According to research, the average Brit spends 12pence a mile on gas, but could reduce this number to a mere 2 pence if they switched to EV cars.
The figures have been revealed by the Conservatives who have been working in conjunction with a consortium of car manufacturers in a bid to promote greener cars.
And say what you like about the Tories, but they may have got this one right: If you were to spread these savings out across our combined 31.6million cars, we would collectively save £24.5billion.
It sounds like more tight-fisted austerity, but this is the kind that would actually help out the man on the street, who could then use the money for other pursuits, such as more beer.
According to the head of the Go Ultra Low campaign, Hetal Shah: “After buying a house, a car is the second most expensive purchase that most of us will ever make.”
The third is a Chelsea season ticket.
Shah went on to say: “With fuel costs from just 2p-per-mile, no road tax, no congestion charge and free parking in many locations, electric cars certainly present a compelling proposition.”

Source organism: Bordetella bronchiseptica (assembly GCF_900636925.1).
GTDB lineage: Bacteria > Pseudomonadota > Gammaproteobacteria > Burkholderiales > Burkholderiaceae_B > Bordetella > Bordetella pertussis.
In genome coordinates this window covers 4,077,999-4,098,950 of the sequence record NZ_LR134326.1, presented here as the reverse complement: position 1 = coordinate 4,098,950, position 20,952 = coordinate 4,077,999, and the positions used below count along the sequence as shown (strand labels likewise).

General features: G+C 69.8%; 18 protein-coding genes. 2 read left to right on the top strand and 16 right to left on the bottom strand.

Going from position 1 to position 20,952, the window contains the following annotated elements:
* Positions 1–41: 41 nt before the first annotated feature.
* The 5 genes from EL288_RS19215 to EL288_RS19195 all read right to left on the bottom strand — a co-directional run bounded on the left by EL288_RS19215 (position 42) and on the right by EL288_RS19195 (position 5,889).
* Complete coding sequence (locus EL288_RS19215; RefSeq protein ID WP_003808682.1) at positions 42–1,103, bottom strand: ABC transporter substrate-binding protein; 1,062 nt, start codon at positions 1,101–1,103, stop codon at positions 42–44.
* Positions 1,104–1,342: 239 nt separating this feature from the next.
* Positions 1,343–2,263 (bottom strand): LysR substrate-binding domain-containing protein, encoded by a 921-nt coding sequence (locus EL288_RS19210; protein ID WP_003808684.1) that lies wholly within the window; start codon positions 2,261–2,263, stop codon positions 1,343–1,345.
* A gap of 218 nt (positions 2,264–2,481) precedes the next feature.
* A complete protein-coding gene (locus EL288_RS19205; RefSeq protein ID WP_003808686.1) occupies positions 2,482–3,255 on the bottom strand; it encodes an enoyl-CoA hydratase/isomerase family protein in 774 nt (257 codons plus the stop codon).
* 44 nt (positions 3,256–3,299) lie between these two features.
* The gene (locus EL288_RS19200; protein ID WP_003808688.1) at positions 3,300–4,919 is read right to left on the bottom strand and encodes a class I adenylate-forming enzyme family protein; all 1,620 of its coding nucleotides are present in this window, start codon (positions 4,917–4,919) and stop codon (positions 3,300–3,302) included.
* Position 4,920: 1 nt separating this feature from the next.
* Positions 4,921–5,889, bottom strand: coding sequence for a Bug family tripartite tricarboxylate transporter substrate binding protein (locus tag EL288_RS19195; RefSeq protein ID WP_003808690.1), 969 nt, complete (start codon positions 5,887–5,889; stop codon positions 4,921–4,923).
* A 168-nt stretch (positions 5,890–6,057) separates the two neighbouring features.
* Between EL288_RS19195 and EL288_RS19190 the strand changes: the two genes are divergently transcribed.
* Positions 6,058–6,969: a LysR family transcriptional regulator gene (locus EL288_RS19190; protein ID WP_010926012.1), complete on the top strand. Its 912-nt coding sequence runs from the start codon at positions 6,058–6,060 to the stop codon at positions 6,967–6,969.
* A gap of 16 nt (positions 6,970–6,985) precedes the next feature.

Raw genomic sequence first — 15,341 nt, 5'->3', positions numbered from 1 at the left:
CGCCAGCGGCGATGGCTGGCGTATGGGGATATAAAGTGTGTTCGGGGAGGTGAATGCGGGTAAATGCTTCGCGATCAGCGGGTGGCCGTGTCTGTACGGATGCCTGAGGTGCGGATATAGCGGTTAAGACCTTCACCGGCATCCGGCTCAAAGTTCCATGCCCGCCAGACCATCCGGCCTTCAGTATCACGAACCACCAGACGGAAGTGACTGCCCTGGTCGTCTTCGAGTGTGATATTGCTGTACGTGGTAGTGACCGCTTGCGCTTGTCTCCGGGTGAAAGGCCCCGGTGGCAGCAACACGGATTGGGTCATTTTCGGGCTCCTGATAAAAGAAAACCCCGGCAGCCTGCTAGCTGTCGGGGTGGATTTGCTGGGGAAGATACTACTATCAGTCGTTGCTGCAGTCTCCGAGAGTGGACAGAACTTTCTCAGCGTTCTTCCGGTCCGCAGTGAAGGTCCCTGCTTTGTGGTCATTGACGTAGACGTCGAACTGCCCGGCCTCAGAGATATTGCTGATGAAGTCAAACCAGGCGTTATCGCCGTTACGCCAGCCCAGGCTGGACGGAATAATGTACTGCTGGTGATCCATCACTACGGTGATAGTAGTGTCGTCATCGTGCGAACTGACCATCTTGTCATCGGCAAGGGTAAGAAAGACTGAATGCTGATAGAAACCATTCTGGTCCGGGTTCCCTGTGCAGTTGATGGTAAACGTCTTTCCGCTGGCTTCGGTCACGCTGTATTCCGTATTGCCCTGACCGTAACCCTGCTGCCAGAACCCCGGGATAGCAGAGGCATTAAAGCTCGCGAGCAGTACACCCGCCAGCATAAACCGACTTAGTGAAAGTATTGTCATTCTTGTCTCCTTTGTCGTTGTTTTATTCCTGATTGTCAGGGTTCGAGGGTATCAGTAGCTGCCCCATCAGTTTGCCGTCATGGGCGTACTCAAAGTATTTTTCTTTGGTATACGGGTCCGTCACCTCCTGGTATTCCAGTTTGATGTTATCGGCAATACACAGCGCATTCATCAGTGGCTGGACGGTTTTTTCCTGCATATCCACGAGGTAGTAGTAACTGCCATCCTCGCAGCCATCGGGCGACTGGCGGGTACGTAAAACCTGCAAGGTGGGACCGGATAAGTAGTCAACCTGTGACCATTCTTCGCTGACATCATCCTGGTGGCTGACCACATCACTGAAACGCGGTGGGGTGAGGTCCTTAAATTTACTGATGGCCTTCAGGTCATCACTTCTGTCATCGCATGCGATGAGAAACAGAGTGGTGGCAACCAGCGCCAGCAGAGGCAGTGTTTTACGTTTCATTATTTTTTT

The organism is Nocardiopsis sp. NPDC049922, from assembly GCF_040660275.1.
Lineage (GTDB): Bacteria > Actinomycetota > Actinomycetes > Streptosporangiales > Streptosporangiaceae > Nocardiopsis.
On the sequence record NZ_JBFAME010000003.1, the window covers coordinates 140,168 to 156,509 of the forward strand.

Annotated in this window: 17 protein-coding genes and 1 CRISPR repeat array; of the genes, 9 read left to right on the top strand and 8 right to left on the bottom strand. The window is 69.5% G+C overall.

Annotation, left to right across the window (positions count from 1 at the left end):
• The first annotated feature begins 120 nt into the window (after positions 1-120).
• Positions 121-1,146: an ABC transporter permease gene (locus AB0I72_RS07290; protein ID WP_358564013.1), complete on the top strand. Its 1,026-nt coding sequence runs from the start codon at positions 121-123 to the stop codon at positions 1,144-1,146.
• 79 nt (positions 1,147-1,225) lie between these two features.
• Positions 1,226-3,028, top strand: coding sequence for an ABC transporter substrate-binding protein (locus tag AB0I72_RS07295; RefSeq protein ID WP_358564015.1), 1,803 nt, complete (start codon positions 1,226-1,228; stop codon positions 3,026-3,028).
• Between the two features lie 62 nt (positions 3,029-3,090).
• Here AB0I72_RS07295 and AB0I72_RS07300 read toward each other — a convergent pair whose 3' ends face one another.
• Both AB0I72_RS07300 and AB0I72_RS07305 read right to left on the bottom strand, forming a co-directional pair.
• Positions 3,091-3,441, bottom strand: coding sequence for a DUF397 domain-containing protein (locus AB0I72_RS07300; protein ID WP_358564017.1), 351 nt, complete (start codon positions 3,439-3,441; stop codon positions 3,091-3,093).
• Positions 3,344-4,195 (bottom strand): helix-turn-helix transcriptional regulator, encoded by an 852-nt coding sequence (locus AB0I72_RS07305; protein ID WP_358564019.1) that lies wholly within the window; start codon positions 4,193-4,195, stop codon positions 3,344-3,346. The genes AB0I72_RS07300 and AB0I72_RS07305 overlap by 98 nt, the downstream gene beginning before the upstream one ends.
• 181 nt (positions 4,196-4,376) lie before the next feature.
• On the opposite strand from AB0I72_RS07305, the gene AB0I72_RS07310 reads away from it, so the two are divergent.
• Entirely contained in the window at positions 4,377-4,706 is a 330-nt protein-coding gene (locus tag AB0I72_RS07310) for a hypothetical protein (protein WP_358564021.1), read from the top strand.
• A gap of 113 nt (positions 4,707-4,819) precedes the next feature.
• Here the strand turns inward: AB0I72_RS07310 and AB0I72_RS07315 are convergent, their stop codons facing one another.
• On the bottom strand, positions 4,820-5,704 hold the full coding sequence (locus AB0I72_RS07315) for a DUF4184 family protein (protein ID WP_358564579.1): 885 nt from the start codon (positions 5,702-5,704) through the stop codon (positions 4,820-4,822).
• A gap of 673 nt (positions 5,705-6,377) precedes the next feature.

When we asked an Arabian who was here for super car season whether he would ever swap his Lambo for a Renault Leaf, he said he would if he could mate it to a V8 engine.
We’ll talk to Renault, but we’re making no promises.
Bad Customer Service Deters Half Of New Car-Buyers
CarWow recently conducted a UK-wide survey, and concluded that four in ten of Britain’s new car buyers are left so upset by poor customer service that they’ve opted against buying a vehicle.
The survey showed that 40% of buyers chose a different car after being subjected to bad customer service.
43.1% of geezers went as far as taking their business elsewhere, whilst 35.6% of women were disappointed enough to take theirs somewhere else.
The glaring survey results will unsettle car dealerships, who already have a bad name for dodgy hard-sell sales tactics, persuasive sales spiel that puts buyers off, as well as somehow managing to convince us to buy a Proton.